Re: HTTP Extensions for Simultaneous Download from Multiple Mirrors

On Mon, Jul 27, 2009 at 11:03 AM, Henrik
Nordstrom<> wrote:
> This draft made a bit of surprise appearance in the transport area
> meeting today:
> My initial reaction is lots of obvious overlap with other work and
> misunderstandings of basic HTTP functions like ETag.
> Basic motivation behind the work may be reasonable however.
> I will try to catch the author for a more in-depth discussion shortly.
> Other opinions?

Very interesting, thanks for writing about this Henrik. I hadn't seen
or heard of it.

For those unfamiliar with Metalink, we offer solutions to the same
problems (and more) in an XML format, as opposed to HTTP extensions.

So I'm interested in what people think about it, criticism, ideas, etc
because it may allow us to improve what we are doing. We're also
seeking review for our Internet Draft at

If anyone is interested in trying Metalink out, a good amount of
software is available, in the form of download managers (most popular
ones), Firefox extensions, command line clients, and browser.
While many Metalink clients, especially download managers, download
simultaneously from multiple mirrors, it's really about giving
alternate locations for a download to complete (if a server goes down)
and also repairing downloads. Information about mirrors like location
and priority can also be included.

Projects like cURL,, and most Linux distributions use
Metalinks for downloads, especially for large files.

More info here:

Here's the intro from draft-ford-http-multi-server-00:

"1. Introduction and Motivation

   Mirrored HTTP servers are regularly used for software downloads,
   whereby copies of data to be downloaded are duplicated on many
   servers distributed around the Internet.  Users are encouraged to
   manually choose a nearby mirror from which to download.  This is
   intended to increase both throughput and resilience, and reduce load
   on individual servers.  Manual mirror choice rarely works well; users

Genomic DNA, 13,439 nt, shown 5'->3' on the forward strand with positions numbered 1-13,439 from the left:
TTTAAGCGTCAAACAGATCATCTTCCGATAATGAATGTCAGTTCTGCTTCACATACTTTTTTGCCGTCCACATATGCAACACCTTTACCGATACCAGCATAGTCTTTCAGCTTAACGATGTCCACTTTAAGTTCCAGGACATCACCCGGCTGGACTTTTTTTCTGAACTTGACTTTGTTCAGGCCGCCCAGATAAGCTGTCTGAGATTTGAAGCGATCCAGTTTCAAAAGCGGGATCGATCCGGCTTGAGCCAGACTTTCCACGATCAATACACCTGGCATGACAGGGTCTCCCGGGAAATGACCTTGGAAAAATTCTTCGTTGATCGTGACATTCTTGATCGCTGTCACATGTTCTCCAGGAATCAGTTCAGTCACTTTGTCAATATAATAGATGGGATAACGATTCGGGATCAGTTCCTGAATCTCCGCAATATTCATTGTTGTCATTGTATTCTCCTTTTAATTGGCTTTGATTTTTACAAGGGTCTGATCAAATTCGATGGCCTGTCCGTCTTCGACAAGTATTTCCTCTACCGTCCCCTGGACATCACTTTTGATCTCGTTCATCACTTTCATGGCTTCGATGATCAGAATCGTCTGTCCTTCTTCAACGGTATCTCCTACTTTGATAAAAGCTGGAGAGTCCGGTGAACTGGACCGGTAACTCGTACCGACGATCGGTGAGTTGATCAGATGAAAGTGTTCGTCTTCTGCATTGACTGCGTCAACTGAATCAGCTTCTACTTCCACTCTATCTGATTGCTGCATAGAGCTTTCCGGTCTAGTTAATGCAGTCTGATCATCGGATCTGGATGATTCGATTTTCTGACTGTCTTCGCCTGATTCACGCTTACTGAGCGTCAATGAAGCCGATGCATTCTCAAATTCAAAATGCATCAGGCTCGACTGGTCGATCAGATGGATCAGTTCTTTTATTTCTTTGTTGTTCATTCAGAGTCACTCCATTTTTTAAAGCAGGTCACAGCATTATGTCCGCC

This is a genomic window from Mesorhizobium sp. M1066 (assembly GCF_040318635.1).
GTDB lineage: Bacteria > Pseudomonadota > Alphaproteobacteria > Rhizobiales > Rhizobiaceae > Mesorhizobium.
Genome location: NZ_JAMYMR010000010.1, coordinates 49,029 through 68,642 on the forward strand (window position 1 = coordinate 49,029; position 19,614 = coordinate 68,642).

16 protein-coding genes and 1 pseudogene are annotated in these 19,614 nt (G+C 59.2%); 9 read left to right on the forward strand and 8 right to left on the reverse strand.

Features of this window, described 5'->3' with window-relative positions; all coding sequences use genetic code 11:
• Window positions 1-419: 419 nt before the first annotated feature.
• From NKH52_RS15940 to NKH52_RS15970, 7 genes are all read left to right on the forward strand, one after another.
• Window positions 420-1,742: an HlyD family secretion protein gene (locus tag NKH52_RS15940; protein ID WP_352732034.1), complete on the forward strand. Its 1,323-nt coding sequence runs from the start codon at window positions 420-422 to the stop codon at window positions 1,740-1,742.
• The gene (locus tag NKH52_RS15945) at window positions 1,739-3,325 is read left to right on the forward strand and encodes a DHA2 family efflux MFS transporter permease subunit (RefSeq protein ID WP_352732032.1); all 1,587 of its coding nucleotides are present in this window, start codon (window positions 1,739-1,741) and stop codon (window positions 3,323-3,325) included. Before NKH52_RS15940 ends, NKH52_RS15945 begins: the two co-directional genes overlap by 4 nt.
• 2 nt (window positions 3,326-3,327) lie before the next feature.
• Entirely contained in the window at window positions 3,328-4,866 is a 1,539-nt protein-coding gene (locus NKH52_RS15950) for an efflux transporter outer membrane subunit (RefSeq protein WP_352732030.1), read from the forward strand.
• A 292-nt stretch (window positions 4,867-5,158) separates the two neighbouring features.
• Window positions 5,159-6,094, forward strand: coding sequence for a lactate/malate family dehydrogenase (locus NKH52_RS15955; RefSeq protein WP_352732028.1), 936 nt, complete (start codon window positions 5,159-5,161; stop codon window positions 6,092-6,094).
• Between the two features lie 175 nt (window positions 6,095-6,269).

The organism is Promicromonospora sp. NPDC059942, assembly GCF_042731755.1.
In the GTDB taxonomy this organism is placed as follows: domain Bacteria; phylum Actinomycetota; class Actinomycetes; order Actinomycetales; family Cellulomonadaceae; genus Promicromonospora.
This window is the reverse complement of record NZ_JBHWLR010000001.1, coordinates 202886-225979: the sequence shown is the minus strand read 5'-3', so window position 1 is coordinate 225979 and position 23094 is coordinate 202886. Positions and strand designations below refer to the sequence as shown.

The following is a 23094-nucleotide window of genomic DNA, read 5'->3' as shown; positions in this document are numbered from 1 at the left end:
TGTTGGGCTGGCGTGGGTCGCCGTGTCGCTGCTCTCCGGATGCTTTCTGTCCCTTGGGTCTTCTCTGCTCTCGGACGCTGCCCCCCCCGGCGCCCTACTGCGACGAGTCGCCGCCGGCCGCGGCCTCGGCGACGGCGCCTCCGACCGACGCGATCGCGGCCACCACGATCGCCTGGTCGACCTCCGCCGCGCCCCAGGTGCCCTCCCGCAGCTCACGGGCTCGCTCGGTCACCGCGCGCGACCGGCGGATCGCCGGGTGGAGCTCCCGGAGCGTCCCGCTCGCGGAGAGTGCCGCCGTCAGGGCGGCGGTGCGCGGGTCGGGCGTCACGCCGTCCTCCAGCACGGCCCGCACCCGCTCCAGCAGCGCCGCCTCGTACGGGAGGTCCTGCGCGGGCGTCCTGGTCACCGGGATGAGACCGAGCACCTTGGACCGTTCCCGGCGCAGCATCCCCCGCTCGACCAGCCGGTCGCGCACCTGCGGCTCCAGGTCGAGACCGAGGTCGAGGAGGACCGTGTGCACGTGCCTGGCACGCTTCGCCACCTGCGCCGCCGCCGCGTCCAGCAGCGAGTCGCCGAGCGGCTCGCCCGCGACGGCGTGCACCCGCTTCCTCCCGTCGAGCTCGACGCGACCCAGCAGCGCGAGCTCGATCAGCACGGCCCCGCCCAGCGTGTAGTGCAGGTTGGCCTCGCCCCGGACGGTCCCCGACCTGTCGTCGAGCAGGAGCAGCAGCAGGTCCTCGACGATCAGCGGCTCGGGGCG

do not wish to make a choice, but if they are not forced to, then the
   default server takes a disproportionate share of the load.  Even when
   they are forced to choose, they rarely have enough information to
   choose the server that will provide the best performance.

   Some popular sites automate this process using DNS load balancing,
   both to approximately balance load between servers, and to direct
   clients to nearby servers with the hope that this improves
   throughput.  Indeed, DNS load balancing can balance long-term server
   load fairly effectively, but it is less effective at delivering the
   best throughput to users when the bottleneck is not the server but
   the network.

   This document specifies an alternative mechanism by which the benefit
   of mirrors can be automatically and more efficiently realised.  These
   benefits are achieved using a number of extensions to HTTP which
   allow the discovery of mirrors, the verification of the integrity of
   files on each mirror, and the simultaneous downloading of chunks from
   multiple mirrors.  The use of this mechanism allows greater
   efficiency in resource utilisation in the Internet as a whole,
   balances server utilization, even on short timescales, and enhances
   user experience through faster downloads."

(( Anthony Bryan ... Metalink [ ]
  )) Easier, More Reliable, Self Healing Downloads

Received on Thursday, 30 July 2009 22:29:42 UTC